I was wondering how good these machines are at detecting RERAs and flow limits, and how good they are at distinguishing these from other events? For that matter, how bad is a flow limit compared to the other events? Looking back through my data it seems that on most nights I have roughly 5-8 or so flow limits, according to OSCAR. However, last night I had just 1 flow limit - qualitatively it feels like the best night of sleep I've had in a while, and I'm not sure if this is a causal relation. I wish it was easy to try out a different machine - I guess I'll try to learn as much as I can for now and try to make a decision later as to whether to take the plunge and purchase. Why do you suggest EPR=3? Are we trying to get a slight bipap functionality? What does this have to do with flow limitiation? Also see image below for a flow rate chart from 8/26/2020 (detailed view of the original post).

(08-28-2020, 10:16 AM)Sleeprider Wrote: I bet if you zoom in on your charts from 04:10 to 04:35 before the first arousal, 07:10 to 08:00 and anytime from 09:00 to 10:40, you will see a very flattened inspiratory flow wave (Flow Rate chart zoomed in to a 2-3 minute length will show the flow wave).  You have really bad flow limitation that Philips does not help with.  If we had you on a Resmed Airsense 10 Autoset or a Vauto, your sleep would be transformed, because you need bilevel, not CPAP.
How bad are flow limitations compared to other events?Why do you suggest bilevel, and how does that relate to flow limitations? Can you explain why you recommend an Airsense 10 Autoset as an option - isn't that an APAP rather than a biPAP? The following image is from 8/26/2020, the same night of sleep as the original post. I zoomed in at around 04:11 to try to figure out if I could get an image of what you where talking about. Does this reveal anything to you?

   
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#6
RE: Effort to improve treatment of OSA and IH
Flow limits and thus RERAs are poorly indicated by all devices. The number detected is but a fraction of what is indicated. Yes we are trying to achieve a BiLevel impact as Pressure Support, the difference between inhale and exhale, is the best treatment for flow limits, RERAs, hypopneas. We do this so that you get the most effective treatment possible for your apnea
Fred Bonjour - Project Manager and Lead Tester for OSCAR - Open Source CPAP Analysis Reporter

Download OSCAR
New to Apnea? Helpful tips to ensure success
Soft Cervical Collar
Mask Primer
Dealing with a DME
Organize Charts
Optimizing Therapy
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#7
RE: Effort to improve treatment of OSA and IH
Your chart shows the characteristic flattened or downward sloping tops on the flow rate that I suspected would be present, especially in the second half of the segment below.  You may notice that this pattern of flow limits is closely tied to periods where snores occur.  The Philips Dreamstation Auto CPAP dies not really give us any tools to deal with that.  I notice you are using Cflex at 3, and when I used a Philips machine I found a setting of 2 worked better.  Everyone is different, but wondering if you have tried a lower setting in Flex.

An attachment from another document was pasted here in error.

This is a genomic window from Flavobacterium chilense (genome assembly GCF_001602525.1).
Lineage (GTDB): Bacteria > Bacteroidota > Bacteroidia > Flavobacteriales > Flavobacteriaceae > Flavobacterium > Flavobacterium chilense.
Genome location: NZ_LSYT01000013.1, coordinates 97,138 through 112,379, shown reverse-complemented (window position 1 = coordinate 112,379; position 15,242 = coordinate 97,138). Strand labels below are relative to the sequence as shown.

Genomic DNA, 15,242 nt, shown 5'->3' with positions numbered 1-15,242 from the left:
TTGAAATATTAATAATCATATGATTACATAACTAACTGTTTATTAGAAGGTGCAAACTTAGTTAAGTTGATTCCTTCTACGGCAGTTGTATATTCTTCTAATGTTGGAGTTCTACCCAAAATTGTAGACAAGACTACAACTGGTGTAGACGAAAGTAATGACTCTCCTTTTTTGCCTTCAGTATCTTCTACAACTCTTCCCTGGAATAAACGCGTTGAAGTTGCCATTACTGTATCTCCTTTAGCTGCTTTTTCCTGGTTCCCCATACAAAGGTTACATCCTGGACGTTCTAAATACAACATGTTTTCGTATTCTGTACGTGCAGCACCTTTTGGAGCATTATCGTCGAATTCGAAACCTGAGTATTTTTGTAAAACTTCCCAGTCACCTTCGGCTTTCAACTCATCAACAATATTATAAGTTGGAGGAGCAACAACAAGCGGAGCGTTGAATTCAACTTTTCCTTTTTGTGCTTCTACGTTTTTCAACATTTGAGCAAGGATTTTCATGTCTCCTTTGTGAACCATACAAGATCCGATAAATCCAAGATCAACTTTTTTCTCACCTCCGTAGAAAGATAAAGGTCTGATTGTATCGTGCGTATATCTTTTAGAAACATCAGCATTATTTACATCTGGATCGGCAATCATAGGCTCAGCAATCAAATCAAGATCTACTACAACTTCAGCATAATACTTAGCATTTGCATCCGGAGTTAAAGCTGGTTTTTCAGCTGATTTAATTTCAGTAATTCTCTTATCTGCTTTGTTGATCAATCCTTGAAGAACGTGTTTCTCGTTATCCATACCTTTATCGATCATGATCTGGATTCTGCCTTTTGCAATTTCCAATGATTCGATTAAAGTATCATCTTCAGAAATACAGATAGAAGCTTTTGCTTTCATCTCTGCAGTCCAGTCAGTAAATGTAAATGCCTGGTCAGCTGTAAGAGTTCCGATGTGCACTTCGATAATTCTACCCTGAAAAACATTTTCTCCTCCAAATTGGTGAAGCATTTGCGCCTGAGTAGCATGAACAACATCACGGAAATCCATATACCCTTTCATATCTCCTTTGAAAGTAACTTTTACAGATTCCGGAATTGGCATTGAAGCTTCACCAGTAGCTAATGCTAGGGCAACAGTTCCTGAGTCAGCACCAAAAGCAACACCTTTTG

[Image: attachment.php?aid=26040]
Sleeprider
Apnea Board Moderator
www.ApneaBoard.com

____________________________________________
Download OSCAR Software
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Organize your OSCAR Charts
Attaching Files
Mask Primer
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INFORMATION ON APNEA BOARD FORUMS OR ON APNEABOARD.COM SHOULD NOT BE CONSIDERED AS MEDICAL ADVICE. ALWAYS SEEK THE ADVICE OF A PHYSICIAN BEFORE SEEKING TREATMENT FOR MEDICAL CONDITIONS, INCLUDING SLEEP APNEA. INFORMATION POSTED ON THE APNEA BOARD WEB SITE AND FORUMS ARE PERSONAL OPINION ONLY AND NOT NECESSARILY A STATEMENT OF FACT.
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#8
RE: Effort to improve treatment of OSA and IH
(08-28-2020, 02:37 PM)bonjour Wrote: Flow limits and thus RERAs are poorly indicated by all devices.  The number detected is but a fraction of what is indicated.  Yes we are trying to achieve a BiLevel impact as Pressure Support, the difference between inhale and exhale, is the best treatment for flow limits, RERAs, hypopneas.  We do this so that you get the most effective treatment possible for your apnea

Can I pick your mind a bit regarding why having a pressure difference between inhale and exhale is good for flow limits, RERAS, hypopneas? I read that article by Barry Krakow where he talks about Bilevel PAP being good for UARS but it seems mostly to be a guess regarding anxiety of breathing out, and it's not quite clear to me why UARS patients would particularly struggle with this. I've read other opinions that talk about how having this pressure differential makes the CPAP less effective because it could let your airway collapse, and there was a suggestion to get rid of the EPR setting.